'For no rational reason' they said. How about children? Isn't marriage about the development and nurturing of children? And isn't a child's development enhanced by access to both genders, by having both a mom and a dad.

I believe that the Court erred because it focused on adults and adult rights.

They should have focused on the rights of children. The ideal setting for raising a child is in a home with a loving mom and a loving dad.

I can tell by your applause that many of you joined the effort to stop, or block or to slow down this very unprecedented Court decision. We took every step we could think of, within the law.

First, we pushed for a stay - that was denied.

Then, we fought for an amendment limiting marriage to a relationship between a man and a woman - that lost in the legislature by only two votes.

We upheld the 1913 law that prohibited out of state couples from coming to Massachusetts and getting married here. That prevented us from becoming the Las Vegas of gay marriage.

And in the final analysis, as you know, we went to work to secure a vote of the citizens, and that's a battle that took us all the way to Court, we got a win there. And now we're just one step away from putting it back on the ballot. And I'm sure this Representative and this Senator will get the job done.

Of course, the issue now is whether a single vote majority of our Supreme Judicial Court will be allowed to trump the voice of the people in a democracy. If it is, then John Adams would truly be astonished.

By the way, we learned that the phrase 'slippery slope' describes a very real phenomenon because the implications of the marriage decision quickly went well beyond adult rights and adult marriage. Efforts were made to change the birth certificate by removing 'mother' and 'father' and replacing them with 'parent A' and 'parent B.' I said no to that. And parents of a child in the 2nd grade were told that their son had to listen to a book called the 'King and the King,' about a prince who marries a prince. The school's rationale was since gay marriage was legal in Massachusetts, there's nothing wrong with such a policy.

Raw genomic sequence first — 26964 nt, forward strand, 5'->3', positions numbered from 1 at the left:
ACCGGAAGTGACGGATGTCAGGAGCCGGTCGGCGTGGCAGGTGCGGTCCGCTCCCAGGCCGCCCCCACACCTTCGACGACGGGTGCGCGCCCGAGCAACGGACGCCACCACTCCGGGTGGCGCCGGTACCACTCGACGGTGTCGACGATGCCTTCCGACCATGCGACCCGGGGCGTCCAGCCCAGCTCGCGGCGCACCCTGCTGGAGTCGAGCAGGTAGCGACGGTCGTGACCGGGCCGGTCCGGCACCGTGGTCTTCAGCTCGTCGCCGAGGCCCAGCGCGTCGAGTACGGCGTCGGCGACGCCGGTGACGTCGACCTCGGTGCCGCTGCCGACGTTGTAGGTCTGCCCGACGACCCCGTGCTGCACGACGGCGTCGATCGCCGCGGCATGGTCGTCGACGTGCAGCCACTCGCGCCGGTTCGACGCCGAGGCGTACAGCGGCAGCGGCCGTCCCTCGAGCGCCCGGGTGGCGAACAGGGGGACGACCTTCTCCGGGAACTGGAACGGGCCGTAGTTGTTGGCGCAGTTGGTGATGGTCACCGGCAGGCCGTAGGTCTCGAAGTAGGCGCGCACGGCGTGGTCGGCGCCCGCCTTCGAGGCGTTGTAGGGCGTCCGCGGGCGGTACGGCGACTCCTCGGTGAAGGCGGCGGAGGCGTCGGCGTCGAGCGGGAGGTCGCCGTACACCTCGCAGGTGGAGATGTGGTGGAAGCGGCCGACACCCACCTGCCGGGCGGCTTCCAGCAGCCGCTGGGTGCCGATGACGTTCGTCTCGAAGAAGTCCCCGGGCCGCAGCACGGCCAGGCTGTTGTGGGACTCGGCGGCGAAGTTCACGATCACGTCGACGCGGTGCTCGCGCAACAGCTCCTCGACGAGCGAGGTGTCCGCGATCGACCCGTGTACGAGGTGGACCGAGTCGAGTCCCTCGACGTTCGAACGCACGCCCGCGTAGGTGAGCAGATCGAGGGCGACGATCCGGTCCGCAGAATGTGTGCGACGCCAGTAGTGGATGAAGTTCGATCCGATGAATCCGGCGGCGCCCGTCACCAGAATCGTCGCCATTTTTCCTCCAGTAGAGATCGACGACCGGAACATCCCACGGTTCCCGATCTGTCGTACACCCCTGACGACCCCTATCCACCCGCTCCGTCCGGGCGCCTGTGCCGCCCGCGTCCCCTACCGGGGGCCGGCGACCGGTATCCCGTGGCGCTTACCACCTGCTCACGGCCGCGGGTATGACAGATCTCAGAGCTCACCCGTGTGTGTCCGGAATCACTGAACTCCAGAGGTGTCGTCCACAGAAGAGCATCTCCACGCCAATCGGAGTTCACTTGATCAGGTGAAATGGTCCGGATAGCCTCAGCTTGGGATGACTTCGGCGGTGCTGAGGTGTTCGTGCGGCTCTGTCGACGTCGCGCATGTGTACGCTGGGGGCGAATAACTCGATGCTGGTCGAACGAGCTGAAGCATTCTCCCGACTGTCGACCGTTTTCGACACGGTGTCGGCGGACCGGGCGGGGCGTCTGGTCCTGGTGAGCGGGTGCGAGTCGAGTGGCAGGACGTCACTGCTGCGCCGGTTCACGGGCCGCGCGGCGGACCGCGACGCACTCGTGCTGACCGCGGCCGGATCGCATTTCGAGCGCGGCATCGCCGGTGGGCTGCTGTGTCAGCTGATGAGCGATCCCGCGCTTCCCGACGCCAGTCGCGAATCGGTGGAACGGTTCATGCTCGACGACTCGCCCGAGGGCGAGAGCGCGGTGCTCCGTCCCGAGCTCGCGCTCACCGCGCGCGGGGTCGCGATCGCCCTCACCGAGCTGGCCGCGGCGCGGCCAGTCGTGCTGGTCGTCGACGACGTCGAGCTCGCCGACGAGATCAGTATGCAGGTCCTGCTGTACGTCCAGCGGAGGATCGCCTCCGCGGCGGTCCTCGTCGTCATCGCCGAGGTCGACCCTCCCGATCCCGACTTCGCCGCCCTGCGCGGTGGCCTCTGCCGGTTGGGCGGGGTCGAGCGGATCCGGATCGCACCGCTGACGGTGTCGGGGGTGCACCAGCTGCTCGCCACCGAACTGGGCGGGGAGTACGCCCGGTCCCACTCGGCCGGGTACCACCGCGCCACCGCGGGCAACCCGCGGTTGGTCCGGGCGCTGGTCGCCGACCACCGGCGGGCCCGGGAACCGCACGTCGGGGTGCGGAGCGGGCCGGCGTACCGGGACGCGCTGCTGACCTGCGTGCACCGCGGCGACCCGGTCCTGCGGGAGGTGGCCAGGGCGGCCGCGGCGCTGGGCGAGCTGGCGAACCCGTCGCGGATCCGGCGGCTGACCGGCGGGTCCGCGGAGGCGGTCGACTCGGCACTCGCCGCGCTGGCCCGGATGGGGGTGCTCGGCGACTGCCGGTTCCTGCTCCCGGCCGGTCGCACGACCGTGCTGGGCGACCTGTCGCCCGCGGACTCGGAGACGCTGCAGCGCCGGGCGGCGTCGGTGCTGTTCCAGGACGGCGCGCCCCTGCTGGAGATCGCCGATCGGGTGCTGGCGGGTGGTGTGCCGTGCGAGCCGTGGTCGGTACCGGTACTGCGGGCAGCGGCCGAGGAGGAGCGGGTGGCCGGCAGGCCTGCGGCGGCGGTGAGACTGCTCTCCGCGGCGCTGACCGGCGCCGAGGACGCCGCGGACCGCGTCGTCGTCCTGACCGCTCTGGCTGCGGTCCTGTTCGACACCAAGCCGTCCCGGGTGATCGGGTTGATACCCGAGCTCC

And then one more slide along the slippery slope. The Catholic Church was forced to end its adoption service, which was crucial in helping the state find some homes for some of our most difficult to place children. Why? Because the Church favors placements in homes with a mother and a father. And now, even religious freedom was being trumped by the new-found right of gay marriage. So you know why I immediately drafted and introduced legislation to grant religious liberty protection, but the legislature hasn't taken it up yet.

Now, I've taken this message to Washington, explaining the far-reaching implications of the gay marriage decision and the need to support a federal amendment to protect marriage. I testified before Congress. I wrote to every U.S. Senator. You can write to them too, but they don't always listen. Unfortunately, several senators even from my own party voted against the marriage amendment.

But that fight is not over. We're going to combine together, lock arms to win it.

Now, in the midst of that battle, another one came up. And it involved cloning and embryo farming for the purposes of stem cell research. And as Kevin said, I studied the subject in quite a bit of depth. I have high hopes for stem cell research. But for me, a bright moral line is crossed when we create new life for the sole purpose of experimentation and ultimate destruction.

That's why I fought to keep cloning and embryo farming illegal in Massachusetts.

It was during this battle on cloning and embryo farming that I began to focus a good deal more attention of my own views with regards to abortion.

As you know, when I first ran for office, I considered whether this should be a personal decision or whether it should be a societal or governmental decision. I concluded, wrongly, that I would support the law as it was in place - effectively, a pro-choice position.